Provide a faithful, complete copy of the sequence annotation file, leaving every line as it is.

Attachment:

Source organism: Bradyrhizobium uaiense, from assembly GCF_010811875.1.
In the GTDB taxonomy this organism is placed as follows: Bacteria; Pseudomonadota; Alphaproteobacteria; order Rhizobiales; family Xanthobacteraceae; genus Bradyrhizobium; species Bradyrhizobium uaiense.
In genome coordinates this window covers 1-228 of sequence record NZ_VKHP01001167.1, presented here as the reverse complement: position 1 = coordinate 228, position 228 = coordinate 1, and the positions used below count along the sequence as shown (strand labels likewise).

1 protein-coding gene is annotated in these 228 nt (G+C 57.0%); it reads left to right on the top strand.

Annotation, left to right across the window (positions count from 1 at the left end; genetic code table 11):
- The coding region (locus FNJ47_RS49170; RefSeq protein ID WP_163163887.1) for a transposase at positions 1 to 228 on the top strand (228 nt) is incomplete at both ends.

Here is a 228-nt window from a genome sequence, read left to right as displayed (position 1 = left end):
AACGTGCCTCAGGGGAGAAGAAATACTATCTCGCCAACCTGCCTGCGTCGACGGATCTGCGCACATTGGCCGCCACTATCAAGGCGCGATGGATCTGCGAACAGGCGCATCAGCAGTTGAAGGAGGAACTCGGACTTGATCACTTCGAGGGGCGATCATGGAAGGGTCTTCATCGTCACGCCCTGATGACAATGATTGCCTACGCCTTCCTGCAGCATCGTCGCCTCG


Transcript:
Source organism: Bradyrhizobium uaiense, from assembly GCF_010811875.1.
In the GTDB taxonomy this organism is placed as follows: Bacteria; Pseudomonadota; Alphaproteobacteria; order Rhizobiales; family Xanthobacteraceae; genus Bradyrhizobium; species Bradyrhizobium uaiense.
In genome coordinates this window covers 1-228 of sequence record NZ_VKHP01001167.1, presented here as the reverse complement: position 1 = coordinate 228, position 228 = coordinate 1, and the positions used below count along the sequence as shown (strand labels likewise).

1 protein-coding gene is annotated in these 228 nt (G+C 57.0%); it reads left to right on the top strand.

Annotation, left to right across the window (positions count from 1 at the left end; genetic code table 11):
- The coding region (locus FNJ47_RS49170; RefSeq protein ID WP_163163887.1) for a transposase at positions 1 to 228 on the top strand (228 nt) is incomplete at both ends.

Here is a 228-nt window from a genome sequence, read left to right as displayed (position 1 = left end):
AACGTGCCTCAGGGGAGAAGAAATACTATCTCGCCAACCTGCCTGCGTCGACGGATCTGCGCACATTGGCCGCCACTATCAAGGCGCGATGGATCTGCGAACAGGCGCATCAGCAGTTGAAGGAGGAACTCGGACTTGATCACTTCGAGGGGCGATCATGGAAGGGTCTTCATCGTCACGCCCTGATGACAATGATTGCCTACGCCTTCCTGCAGCATCGTCGCCTCG